Holy Land Tour: The Four Holy Cities of Israel

In Israel, there are what is considered to be the “Four Holy Cities”, which is compromised of Jerusalem, Hevron (Hebron), Tzfat (Safed) and Teveria (Tiberias).  These cities have had a long rich Jewish history, and were considered holy cities after the huge centers of learning that were, and still are, there.  The term the “Four Holy Cities” was actually coined in modern times, during the Ottoman rule over Israel in the 16th Century.  During the Ottoman rule, the great rabbis from each city banded together to create a charity for themselves, with using the “Four Holy Cities” as their selling point. Jews from the Diaspora would donate to them and the money would be divided between the four cities. An alternative view of how these cities became holy is seen through a Kabbalistic idea that these four cities represent the four elements of fire, earth, air, and water.  While this concept might sound incredibly strange, simply the make-up of the city signifies why each city is whichever element.

Jerusalem- Fire

Jerusalem, Israel’s eternal capital city, has been a part of Judaism ever since Avraham, the first Jew, was sent there.  God told Avraham to go to a place called ‘Moriah’ and to sacrifice his son Yitzchak.  This was all a test by God, which Avraham passed right before he sacrificed his son.  Moriah became the place that Avraham understood God’s power and renamed it Yerushalayim, meaning “in awe of God”. Later, Jerusalem was home to both Temples and has always been at the heart of Judaism.  Ever since our exile from Israel, we have always longed for Jerusalem, to the point where it burns like a fire within our souls.  Every Passover and Yom Kippor, we shout out that next year we should be in Jerusalem! Our passion and love for the capital city never burns out, which is why Jerusalem is the city of fire.


The city of Hevron has been a part of Jewish history ever since Avraham went and bought a cave there once he left Jerusalem. This was no average cave, it is said to have had a sweet scent to it, as it was an entry way to the Garden of Eden.  It became known as Maarat HaMachpelah– the Cave of the Patriarchs- where Avraham and Sarah, Yitzchak and Rivka, and Yakov and Leah are all buried.  Hevron became known as the city of Earth because of this cave. While the cave is no longer accessible, one can walk around the the magnificent building built by King Herod and visit one of the holiest places in Judaism.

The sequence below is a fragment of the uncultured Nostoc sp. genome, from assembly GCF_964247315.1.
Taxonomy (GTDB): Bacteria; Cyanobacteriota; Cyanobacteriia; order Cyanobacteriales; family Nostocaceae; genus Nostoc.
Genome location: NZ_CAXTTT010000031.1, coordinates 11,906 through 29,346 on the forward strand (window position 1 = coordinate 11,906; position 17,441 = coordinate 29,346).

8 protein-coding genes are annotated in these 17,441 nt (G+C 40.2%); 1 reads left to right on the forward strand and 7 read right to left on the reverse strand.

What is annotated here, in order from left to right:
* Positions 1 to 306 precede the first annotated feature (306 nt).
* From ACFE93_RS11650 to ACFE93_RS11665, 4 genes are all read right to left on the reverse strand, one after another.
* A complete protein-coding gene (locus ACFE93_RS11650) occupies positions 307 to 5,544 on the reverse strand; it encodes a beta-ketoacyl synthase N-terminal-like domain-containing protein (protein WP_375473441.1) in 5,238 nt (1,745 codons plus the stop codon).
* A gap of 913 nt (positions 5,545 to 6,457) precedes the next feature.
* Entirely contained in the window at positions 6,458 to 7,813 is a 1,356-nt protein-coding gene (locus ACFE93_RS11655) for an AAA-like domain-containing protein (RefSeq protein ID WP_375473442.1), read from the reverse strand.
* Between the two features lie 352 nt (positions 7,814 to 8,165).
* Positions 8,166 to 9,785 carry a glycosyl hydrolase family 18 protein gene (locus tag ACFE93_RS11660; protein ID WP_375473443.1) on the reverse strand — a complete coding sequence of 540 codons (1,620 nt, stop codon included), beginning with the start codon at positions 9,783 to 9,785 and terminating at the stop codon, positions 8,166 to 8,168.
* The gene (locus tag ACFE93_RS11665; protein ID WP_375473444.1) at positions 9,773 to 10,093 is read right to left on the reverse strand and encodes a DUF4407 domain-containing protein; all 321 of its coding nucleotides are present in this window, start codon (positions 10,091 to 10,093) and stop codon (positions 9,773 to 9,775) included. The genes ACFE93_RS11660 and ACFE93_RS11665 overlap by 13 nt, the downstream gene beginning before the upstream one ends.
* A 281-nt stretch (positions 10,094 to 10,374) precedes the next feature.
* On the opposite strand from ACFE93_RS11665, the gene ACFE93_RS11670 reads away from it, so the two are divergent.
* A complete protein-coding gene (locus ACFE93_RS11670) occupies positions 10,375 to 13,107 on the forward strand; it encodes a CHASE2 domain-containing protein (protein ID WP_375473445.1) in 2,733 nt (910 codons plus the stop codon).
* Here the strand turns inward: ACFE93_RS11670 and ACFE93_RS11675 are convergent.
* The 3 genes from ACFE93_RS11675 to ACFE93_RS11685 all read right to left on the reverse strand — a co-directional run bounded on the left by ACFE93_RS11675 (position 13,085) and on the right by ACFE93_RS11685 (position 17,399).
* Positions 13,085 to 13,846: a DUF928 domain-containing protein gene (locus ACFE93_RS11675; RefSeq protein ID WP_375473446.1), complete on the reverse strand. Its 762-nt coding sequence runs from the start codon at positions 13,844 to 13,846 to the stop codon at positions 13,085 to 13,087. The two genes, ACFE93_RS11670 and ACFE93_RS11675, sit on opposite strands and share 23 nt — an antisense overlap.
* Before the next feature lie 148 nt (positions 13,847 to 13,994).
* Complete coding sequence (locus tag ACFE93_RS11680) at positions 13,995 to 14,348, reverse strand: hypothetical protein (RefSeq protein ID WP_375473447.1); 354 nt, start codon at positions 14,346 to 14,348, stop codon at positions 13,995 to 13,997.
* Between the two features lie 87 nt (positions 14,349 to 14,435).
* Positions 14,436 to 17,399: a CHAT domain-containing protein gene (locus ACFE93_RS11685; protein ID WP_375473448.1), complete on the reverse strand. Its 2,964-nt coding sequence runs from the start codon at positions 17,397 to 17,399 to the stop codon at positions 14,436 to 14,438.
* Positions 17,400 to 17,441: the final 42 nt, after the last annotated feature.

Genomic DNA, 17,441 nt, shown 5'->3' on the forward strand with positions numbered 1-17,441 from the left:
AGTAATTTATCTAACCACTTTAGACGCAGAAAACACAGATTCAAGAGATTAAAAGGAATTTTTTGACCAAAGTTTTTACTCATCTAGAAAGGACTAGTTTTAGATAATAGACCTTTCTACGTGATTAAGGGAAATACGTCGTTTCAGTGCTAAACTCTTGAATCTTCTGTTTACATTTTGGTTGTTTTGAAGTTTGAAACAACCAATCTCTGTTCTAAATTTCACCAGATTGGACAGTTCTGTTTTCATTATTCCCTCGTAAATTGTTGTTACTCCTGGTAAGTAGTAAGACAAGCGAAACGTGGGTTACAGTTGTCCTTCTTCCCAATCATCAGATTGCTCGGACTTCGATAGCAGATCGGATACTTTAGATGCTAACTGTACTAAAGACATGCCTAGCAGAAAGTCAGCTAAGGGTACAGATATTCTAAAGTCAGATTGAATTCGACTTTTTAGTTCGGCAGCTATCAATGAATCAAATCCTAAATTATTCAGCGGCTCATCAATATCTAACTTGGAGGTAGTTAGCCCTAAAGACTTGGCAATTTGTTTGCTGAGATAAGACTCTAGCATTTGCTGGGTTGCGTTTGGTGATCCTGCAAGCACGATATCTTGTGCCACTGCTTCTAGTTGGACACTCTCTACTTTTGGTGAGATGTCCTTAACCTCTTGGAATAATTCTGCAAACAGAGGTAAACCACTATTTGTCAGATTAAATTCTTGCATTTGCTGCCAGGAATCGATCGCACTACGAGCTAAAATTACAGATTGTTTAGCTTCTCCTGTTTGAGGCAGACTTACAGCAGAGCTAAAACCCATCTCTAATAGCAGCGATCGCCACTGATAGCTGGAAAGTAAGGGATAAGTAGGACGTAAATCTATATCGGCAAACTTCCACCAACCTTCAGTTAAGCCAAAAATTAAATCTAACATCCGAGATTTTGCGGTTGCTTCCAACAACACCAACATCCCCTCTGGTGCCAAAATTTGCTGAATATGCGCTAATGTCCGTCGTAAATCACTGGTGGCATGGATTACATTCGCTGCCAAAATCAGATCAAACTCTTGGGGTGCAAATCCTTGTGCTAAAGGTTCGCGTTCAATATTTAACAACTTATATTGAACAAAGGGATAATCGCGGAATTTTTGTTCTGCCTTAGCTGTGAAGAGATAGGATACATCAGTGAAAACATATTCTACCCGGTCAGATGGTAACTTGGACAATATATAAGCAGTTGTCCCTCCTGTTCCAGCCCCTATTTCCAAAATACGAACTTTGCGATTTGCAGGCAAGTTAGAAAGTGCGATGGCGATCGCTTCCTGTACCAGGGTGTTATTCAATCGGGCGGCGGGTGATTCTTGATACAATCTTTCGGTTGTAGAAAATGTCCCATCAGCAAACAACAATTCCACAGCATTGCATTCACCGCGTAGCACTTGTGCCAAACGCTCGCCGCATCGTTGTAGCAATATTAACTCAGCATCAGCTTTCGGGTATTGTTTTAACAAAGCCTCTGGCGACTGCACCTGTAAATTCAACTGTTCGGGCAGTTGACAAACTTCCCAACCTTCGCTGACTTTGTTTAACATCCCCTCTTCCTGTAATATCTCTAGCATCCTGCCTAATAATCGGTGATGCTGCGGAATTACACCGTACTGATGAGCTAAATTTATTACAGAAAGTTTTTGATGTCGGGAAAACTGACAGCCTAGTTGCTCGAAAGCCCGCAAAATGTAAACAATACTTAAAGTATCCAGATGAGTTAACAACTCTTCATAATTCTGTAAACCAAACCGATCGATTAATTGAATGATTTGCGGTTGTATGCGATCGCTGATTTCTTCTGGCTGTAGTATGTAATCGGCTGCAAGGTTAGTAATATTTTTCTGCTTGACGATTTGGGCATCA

If you have ever been to Tzfat, you know there is something a bit different in the air.  The mountain top city becomes the element of Air when you realize the spirit of the city.  People breathe in this spirit, making Tzfat like no other city in the world. Also known as the City of Kabbalah, Tzfat is a mystical city, and the burial place of some of the greatest rabbis.  Everywhere you go, you see a bright blue painted on doors, and homes because blue is not only a Kabbalistic color but also makes the city seem like an airy place, surrounded by blue skies and beautiful views no matter where you look.


Along the coast of the Kinneret– Sea of Galilee- you’ll find the city of Teveria, making it obvious why it is the city of water.  It is also home to ancient hot springs that have been used in healing processes for thousands of years.  Teveria was established in 20 CE, and built by the son of King Herod, supposedly on top of an even older Jewish city called Rakkath.  After the destruction of the Temple in Jerusalem, the Sanhedrin moved to Teveria and continued to convene until it was disbanded in 425 CE. Today, Teveria is one of the largest tourist cities in northern Israel, where you can enjoy the Kinneret and walk around the ancient ruins of the city.